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Bill of Rights: Common Core Reading and Social Studies Mini-Unit: Grades 5-8
Description of this mini-unit:
Are you looking for engaging, thought-provoking Bill of Rights activities for your students? This is the packet for you! These activities use the original text of the Bill of Rights and are appropriate for 5th through 8th grade students.
Contents of this packet:
Page 3: Original text of the Bill of Rights
Pages 4-7: Unwrapping the Bill of Rights- I listed each Amendment and defined difficult words. Students are asked to review each Amendment and re-write it in their own words.
Pages 8-9: “My Rights” Newsletter- Students will determine and write about ways in which their lives have been impacted by the Amendments in the Bill of Rights.
Pages 10-14: Draw-A-Right Game- This game is somewhat similar to the classic game of Pictionary. Students will divide into teams where they will draw and guess rights. This is always a favorite with my students and it is a wonderful way to review the Bill of Rights!
Pages 15-17: Don’t Violate My Rights- Scenario Activity- Students will read 10 scenarios, attach the Amendment related to each scenario, and tell whether the person’s rights were respected or not. Students will explain their answers. My students love reading the scenarios. This activity always sparks interesting conversation!
Pages 18-24: Bill of Rights Project: “Create a Rights Book”- One measure of mastery of a topic is the ability to explain a complex idea in simpler language. That is what the “Rights Book” activity asks of students.
Page 25: Answer Key
Bill of Rights: Facebook Simulation
Description of this simulation:
This activity is definitely a student favorite! I created this Bill of Rights Facebook simulation when I noticed that my students were frequently discussing their activity on Facebook whenever they had a free minute. I thought it would be fun to integrate my students’ interest in Facebook with a thought-provoking Bill of Rights activity. My students had a blast with this simulation!
Steps for the Bill of Rights Facebook Activity:
1. Prepare a bulletin board or display area. You could even line the status pages down the hallway. Use the Facebook decorations if you want to make the display look more like a Facebook page.
2. Staple or tape the status update sheets to the bulletin board or display area. There are a total of 25 status update sheets. Each sheet has a status that demonstrates a little confusion or controversy concerning the Bill of Rights. Students will “comment” on statuses to demonstrate their understanding of the Bill of Rights or argue their position on an issue.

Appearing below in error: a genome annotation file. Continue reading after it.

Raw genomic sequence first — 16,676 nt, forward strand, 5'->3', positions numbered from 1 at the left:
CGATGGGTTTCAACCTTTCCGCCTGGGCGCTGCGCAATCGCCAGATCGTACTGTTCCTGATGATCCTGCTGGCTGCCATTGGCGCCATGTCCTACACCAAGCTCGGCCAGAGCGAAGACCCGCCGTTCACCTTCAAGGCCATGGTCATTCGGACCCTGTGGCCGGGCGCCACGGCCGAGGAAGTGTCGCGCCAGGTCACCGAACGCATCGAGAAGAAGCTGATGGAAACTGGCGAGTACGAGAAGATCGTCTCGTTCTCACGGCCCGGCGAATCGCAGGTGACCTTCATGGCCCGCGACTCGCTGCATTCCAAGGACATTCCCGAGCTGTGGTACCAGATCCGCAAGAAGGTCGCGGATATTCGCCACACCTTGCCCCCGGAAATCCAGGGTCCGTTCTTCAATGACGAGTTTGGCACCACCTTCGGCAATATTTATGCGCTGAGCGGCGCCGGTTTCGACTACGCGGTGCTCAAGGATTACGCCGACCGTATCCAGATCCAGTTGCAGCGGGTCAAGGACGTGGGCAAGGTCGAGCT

3. Give each student a comment strips page. There are 20 different “doodle faces.” Try to match boy outlines with male students and girl outlines with female students. It’s ok if you must use doodle outlines more than once. The doodle faces will look different when students draw on them.
4. Ask students to read some of the status updates and prepare comments for 5 of them. Ask students to attach the comments with staples, tape, or glue.
This activity leads to excellent discussions and debates. Most years, my students passionately debate a few of the status updates through their comments. The train of comments extends all the way down the wall sometimes. I love to see my students get excited and use critical thinking skills to argue a subject, especially critical pieces of the Bill of Rights. They certainly remembered those rights on assignments and tests! Yay for fun learning activities!
Bill of Rights Task Cards- 5th Grade and Higher
Description of these task cards:
What are Task Cards? Task cards are a great resource for teachers! Don’t assign a worksheet with 30 questions… break the assignment into task cards! Students may work on one task or a few tasks at a time.
Uses for these Bill of Rights Task Cards:
1. Individual work
2. Use as a “Scoot” game- Place one numbered task card and one answer sheet at each desk. At each desk, students will write their answers for the numbered task cards on the correct numbered spots of the answer sheet. When the teacher says, “scoot,” students move to the next desk and repeat the process.
3. Cooperative Group Work- Each group of students will discuss a few task cards at a time and record answers on the answer sheet. They will trade task cards with other groups until they have answered all of the task cards.
4. Walking Gallery- Place the task cards in various places around
the room or tape task cards to the walls. Students will place their answer sheets on clipboards and visit the different task cards.
5. Work for early finishers
This activity is not included in the bundle, but you should check it out!
Bill of Rights: Sort-Trade-Sort Game (Promotes Active Classroom Engagement)
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